Schizoaffective disorder is an illness in which a psychotic person also has symptoms of a mood disorder such as depression, or bipolar disorder.
Schizophrenia is a chronic, often disabling mental health disorder that makes functioning in work and society difficult. It is a type of psychosis that involves perceiving reality differently from those around you. The difference been reality and what you think become blurred in your mind. The cause of schizophrenia is not yet known. It is believed to be a result of genetic and biological factors like brain chemistry and structure. Symptoms of schizophrenia include:
Hallucinations (seeing or hearing things that are not there)
Delusions (false beliefs)
Disorganized thinking and speech
Trouble thinking or concentrating clearly
Depression, feeling suicidal
Withdrawal from those around you (social withdrawal)
Depression is one type of mood disorder that is related to brain chemistry. It is not just a state of unhappiness or sadness but a true disease. You may feel a lack of interest in normal activities. Sometimes there is sadness or guilt without any clear reason. Thinking may become slow and there can be a lack energy or feeling of hopelessness. Some people have thoughts of harming themselves at this stage. Thoughts can even turn to suicide.
Bipolar disorder (also called manic depression) is the other major mood disorder. It is an illness that causes strong mood swings between depression and mania. In the manic phase you may think fast and do things quickly. It may seem like you are getting a lot done. At first, this may feel very good; but in the extreme this can lead to a lifestyle that is disorganized, chaotic and includes risky behavior (spending sprees, sexual acting out or drug use). In later stages, it may affect eating (no interest in food) and sleeping (unable to sleep for days at a time). Speech may speed up and become hard for others to understand. You may appear to others as if you are in your own world.
The exact cause of schizoaffective disorder is unknown. However, a person is more likely to get this illness if a family member has it. Use of drugs such as amphetamines (speed) and cocaine increase the risk of getting this disorder. People with this illness will generally have to treat it long-term. Medicine and psychotherapy can help.
On-going care and support helps people manage this illness. Find a healthcare provider and therapist who meet your needs.
Be sure to take your prescribed medicine as directed, even if you think you don’t need it.
Get the required lab work to check your overall health and certain you are getting the right amount of medicine
Seek support from trusted friends or family by talking about your feelings and thoughts. Ask them to help you recognize behavior changes early so you can get help. If needed, your healthcare provider can adjust your medicines.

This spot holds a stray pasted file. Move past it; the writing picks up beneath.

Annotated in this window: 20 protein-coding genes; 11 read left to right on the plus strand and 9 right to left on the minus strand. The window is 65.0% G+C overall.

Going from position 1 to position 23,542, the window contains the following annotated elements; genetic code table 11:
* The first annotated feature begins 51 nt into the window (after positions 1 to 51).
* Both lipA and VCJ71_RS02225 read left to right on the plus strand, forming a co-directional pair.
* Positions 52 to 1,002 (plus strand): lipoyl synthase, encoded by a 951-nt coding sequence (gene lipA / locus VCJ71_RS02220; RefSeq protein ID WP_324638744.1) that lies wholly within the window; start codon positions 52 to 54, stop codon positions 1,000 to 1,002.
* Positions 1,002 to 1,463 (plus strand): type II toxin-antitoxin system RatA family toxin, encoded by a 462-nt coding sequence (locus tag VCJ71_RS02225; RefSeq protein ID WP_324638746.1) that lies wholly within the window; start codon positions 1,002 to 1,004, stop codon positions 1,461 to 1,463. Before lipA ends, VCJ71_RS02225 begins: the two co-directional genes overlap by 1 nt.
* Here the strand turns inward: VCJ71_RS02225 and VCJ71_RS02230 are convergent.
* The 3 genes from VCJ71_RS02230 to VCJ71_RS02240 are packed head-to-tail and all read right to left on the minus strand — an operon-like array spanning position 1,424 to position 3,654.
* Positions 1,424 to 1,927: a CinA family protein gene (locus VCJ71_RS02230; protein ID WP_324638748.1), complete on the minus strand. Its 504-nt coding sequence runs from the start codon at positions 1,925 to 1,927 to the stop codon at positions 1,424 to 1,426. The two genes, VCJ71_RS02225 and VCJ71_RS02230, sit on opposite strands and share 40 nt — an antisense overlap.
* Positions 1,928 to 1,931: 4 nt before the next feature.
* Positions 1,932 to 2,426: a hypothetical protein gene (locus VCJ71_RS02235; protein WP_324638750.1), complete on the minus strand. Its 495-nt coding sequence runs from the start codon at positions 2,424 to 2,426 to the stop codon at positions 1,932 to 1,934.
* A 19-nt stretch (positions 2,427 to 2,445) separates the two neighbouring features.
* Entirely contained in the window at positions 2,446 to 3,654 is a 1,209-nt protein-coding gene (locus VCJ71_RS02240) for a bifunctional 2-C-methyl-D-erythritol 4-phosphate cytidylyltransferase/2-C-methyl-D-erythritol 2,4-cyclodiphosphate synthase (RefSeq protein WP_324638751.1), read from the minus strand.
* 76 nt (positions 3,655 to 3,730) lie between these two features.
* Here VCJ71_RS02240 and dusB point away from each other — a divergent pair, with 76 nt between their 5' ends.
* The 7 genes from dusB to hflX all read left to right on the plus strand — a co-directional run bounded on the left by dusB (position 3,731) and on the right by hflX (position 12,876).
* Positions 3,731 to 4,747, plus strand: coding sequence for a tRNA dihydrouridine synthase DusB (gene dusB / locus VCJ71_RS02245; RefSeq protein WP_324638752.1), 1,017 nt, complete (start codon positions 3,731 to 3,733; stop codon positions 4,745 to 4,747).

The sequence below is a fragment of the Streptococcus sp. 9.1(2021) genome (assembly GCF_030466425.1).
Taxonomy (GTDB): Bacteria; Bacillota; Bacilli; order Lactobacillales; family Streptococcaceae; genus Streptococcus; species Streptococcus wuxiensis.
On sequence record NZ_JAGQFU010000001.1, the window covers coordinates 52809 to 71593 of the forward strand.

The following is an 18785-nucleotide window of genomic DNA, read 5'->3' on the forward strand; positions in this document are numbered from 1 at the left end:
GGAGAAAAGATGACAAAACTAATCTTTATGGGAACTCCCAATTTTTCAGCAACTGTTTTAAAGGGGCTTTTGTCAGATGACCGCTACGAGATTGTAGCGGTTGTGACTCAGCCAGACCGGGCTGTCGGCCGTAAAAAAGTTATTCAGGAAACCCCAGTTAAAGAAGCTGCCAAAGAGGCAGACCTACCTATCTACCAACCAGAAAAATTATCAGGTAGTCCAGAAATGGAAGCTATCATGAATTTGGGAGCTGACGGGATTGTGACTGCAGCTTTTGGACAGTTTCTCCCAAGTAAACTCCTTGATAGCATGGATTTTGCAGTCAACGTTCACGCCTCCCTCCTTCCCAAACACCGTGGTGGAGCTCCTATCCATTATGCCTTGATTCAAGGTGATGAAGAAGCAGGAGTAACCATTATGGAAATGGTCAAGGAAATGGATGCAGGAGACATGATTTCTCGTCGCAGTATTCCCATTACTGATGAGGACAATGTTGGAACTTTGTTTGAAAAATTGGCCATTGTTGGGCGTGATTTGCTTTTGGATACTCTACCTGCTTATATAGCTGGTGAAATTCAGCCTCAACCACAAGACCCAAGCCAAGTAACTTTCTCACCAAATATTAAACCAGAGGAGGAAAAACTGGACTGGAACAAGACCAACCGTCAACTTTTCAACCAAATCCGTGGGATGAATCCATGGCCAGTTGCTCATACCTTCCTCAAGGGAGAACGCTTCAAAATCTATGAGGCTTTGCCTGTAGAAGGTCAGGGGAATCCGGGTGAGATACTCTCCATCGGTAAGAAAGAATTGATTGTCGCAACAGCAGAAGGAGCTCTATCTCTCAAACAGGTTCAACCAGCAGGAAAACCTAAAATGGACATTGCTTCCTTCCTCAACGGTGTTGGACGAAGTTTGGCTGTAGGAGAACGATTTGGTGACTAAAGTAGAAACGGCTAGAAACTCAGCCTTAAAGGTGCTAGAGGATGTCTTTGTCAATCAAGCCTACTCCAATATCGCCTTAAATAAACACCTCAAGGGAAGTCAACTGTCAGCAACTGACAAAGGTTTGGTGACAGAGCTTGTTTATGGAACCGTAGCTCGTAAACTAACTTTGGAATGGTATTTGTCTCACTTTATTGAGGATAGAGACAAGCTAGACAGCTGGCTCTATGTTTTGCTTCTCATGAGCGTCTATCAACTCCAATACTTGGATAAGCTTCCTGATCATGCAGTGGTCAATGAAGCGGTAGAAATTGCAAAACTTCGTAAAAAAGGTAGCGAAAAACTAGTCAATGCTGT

Tell each of your healthcare providers about all of the prescription medicines, over-the-counter medicines, and supplements you take. Certain supplements interact with medicines and can cause dangerous side effects. Ask your pharmacist when you have questions about medicine interactions.
If you are having trouble managing workplace issues, or caring for yourself because of this illness, contact your local Americans with Disabilities (ADA) office to see if they can help. The U.S. Department of Justice operates a toll-free ADA information line at: 800-514-0301 (Voice), or 800-514-0383 (TTY). They can help you find a local office.
Don't use amphetamines, cocaine, and related street drugs. These will only make your condition worse.
Follow up with your healthcare provider, or as advised.
Call 911 if you:
Have suicidal thoughts, a suicide plan, and the means to carry out the plan
Have trouble breathing
Are very confused
Are very drowsy or have trouble awakening
Faint or loss of consciousness
Have a rapid heart rate, very low heart rate, or a new irregular heart rate
Have a seizure
Call your healthcare provider right away if any of these occur:
Feeling like your symptoms are getting worse\
Family or friends express concern over your behavior and ask you to seek help
Feeling out of control or that you are being controlled by others
Feeling like you want to harm yourself or another
Unable to care for yourself
Worsening hallucinations (seeing or hearing things that are not there)
Worsening delusions (false beliefs) or paranoia
Worsening depression or anxiety
© 2000-2020 The StayWell Company, LLC. All rights reserved. This information is not intended as a substitute for professional medical care. Always follow your healthcare professional's instructions.